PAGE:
Parity Timestamp Check

From Github - Parity - ethcore/src/verification/, lines 197-209:

/// Check header parameters agains parent header.
fn verify_parent(header: &Header, parent: &Header) -> Result<(), Error> {
    if !header.parent_hash.is_zero() && parent.hash() != header.parent_hash {
        return Err(From::from(BlockError::InvalidParentHash(Mismatch { expected: parent.hash(), found: header.parent_hash.clone() })))
    if header.timestamp <= parent.timestamp {
        return Err(From::from(BlockError::InvalidTimestamp(OutOfBounds { max: None, min: Some(parent.timestamp + 1), found: header.timestamp })))
    if header.number != parent.number + 1 {
        return Err(From::from(BlockError::InvalidNumber(Mismatch { expected: parent.number + 1, found: header.number })));

So, Parity check that the block timestamp is > parent block timestamp, but does not check if the block timestamp is in the future.

From Github - Parity - ethcore/src/verification/, lines 80-84:

/// Phase 3 verification. Check block information against parent and uncles.
pub fn verify_block_family(header: &Header, bytes: &[u8], engine: &Engine, bc: &BlockProvider) -> Result<(), Error> {
    // TODO: verify timestamp
    let parent = try!(bc.block_header(&header.parent_hash).ok_or_else(|| Error::from(BlockError::UnknownParent(header.parent_hash.clone()))));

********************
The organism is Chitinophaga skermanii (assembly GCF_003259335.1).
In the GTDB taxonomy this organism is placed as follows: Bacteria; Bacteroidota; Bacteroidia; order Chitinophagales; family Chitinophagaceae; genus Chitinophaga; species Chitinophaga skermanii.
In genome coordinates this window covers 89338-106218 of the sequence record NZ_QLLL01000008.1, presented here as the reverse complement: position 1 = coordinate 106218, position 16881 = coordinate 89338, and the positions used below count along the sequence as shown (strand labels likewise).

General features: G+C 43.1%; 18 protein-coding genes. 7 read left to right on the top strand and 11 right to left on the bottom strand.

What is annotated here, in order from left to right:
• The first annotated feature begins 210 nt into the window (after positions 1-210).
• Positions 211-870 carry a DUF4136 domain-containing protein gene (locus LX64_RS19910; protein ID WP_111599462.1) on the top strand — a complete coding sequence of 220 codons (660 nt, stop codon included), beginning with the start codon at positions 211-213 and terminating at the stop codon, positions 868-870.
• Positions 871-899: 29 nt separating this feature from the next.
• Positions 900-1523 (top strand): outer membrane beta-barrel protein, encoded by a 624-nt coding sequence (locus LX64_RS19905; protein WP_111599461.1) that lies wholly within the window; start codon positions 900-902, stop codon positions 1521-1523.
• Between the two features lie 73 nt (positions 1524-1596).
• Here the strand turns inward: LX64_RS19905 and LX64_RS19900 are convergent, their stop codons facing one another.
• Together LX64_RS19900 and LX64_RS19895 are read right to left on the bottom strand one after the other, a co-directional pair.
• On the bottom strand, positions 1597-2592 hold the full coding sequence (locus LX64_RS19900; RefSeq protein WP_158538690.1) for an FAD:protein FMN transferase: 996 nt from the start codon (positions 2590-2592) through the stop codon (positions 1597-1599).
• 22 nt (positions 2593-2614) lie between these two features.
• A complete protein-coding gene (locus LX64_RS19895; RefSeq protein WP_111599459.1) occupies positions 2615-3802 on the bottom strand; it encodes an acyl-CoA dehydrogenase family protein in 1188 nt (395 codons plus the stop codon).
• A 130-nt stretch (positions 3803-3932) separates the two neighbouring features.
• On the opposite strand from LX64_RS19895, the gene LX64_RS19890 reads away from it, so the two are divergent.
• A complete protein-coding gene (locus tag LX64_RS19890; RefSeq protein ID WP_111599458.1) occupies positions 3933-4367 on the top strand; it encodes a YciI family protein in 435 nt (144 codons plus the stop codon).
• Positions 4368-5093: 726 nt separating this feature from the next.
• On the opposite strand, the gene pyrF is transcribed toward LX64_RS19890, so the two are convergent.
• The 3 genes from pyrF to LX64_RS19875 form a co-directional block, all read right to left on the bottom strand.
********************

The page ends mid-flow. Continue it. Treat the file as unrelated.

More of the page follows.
try!(verify_parent(&header, &parent));

There is an outstanding TODO to verify the timestamp.

  • So that means Geth is stricter than the specification. they assume node have properly synced timeservers and do not even think there is latency more than a sec. Interesting. What if Parity sees it different? – Roland Kofler Jun 12 '16 at 8:46
  • 1
    @Roland Kofler, I've added the relevant bit of code for Parity at the bottom of my answer. – The Officious BokkyPooBah Jun 12 '16 at 10:57
  • The actual location in geth code is here:… – skozin Oct 13 '17 at 16:13
  • @RolandKofler the time stamp simply has to be less than the current time stamp of the node, and greater than the timestamp of the last block. Therefore latency is accounted for, as latency only goes one way -- blocks arrive slowly, not that blocks arrive in the future ;) – Alex Oct 13 '17 at 17:36

If a miner M sees a block B with a timestamp far in the future, here's what they would probably do: instead of building on B, they would publish their own block C with a more accurate timestamp. By doing this, M is likely to get rewarded since others will likely build upon C instead of B.

As mentioned in the question, to build upon block B, a miner, such as M, would have to use a fake timestamp (since a block's timestamp must be bigger than the parent's). Buy why would M build upon B, when doing so will require other miners to use a fake timestamp to build upon M's block? There is more benefit for M to publish a block C with a more accurate timestamp.

M's strategy is assisted by the fact that by default, all Ethereum nodes coordinate around the correct time so M has an idea of whether to build on B or publish their own C.

To connect with @BokkyPooBah's answer, when a node sees B, the node rejects B with BlockFutureErr so that it doesn't produce an invalid block X (where B.timestamp >= X.timestamp) per protocol. But note that there's nothing in the protocol that says anything about the invalidity of a block from having a timestamp far in the future.

  • Thats an awesome reason why! – Roland Kofler Jun 12 '16 at 8:48

Your Answer


By clicking "Post Your Answer", you acknowledge that you have read our updated terms of service, privacy policy and cookie policy, and that your continued use of the website is subject to these policies.

Not the answer you're looking for? Browse other questions tagged or ask your own question.